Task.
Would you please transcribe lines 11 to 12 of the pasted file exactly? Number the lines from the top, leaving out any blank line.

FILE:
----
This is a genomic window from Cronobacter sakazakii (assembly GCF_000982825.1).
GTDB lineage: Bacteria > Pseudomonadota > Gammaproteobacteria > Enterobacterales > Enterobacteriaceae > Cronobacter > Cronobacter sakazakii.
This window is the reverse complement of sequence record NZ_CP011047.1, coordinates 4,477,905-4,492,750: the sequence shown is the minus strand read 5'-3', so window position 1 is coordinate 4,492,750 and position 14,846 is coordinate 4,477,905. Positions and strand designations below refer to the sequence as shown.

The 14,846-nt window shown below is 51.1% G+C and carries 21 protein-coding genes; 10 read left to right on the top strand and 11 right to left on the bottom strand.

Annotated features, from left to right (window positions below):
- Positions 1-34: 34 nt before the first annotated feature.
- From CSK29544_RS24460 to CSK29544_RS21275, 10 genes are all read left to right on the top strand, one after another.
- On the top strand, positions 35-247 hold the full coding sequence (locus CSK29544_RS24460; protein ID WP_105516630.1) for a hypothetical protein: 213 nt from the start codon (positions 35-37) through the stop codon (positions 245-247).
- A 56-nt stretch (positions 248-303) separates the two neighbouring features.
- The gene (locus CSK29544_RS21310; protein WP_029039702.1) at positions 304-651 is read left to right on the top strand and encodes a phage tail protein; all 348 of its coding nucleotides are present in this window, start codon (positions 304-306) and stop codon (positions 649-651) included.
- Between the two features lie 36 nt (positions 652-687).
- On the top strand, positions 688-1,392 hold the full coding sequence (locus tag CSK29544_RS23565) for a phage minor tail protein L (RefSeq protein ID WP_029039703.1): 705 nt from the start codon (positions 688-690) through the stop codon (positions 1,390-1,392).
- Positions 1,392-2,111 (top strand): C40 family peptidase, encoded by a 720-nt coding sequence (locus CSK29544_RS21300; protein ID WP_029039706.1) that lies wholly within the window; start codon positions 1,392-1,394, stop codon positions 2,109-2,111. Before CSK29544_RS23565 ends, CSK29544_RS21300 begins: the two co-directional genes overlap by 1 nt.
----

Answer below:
- Between the two features lie 36 nt (positions 652-687).
- On the top strand, positions 688-1,392 hold the full coding sequence (locus tag CSK29544_RS23565) for a phage minor tail protein L (RefSeq protein ID WP_029039703.1): 705 nt from the start codon (positions 688-690) through the stop codon (positions 1,390-1,392).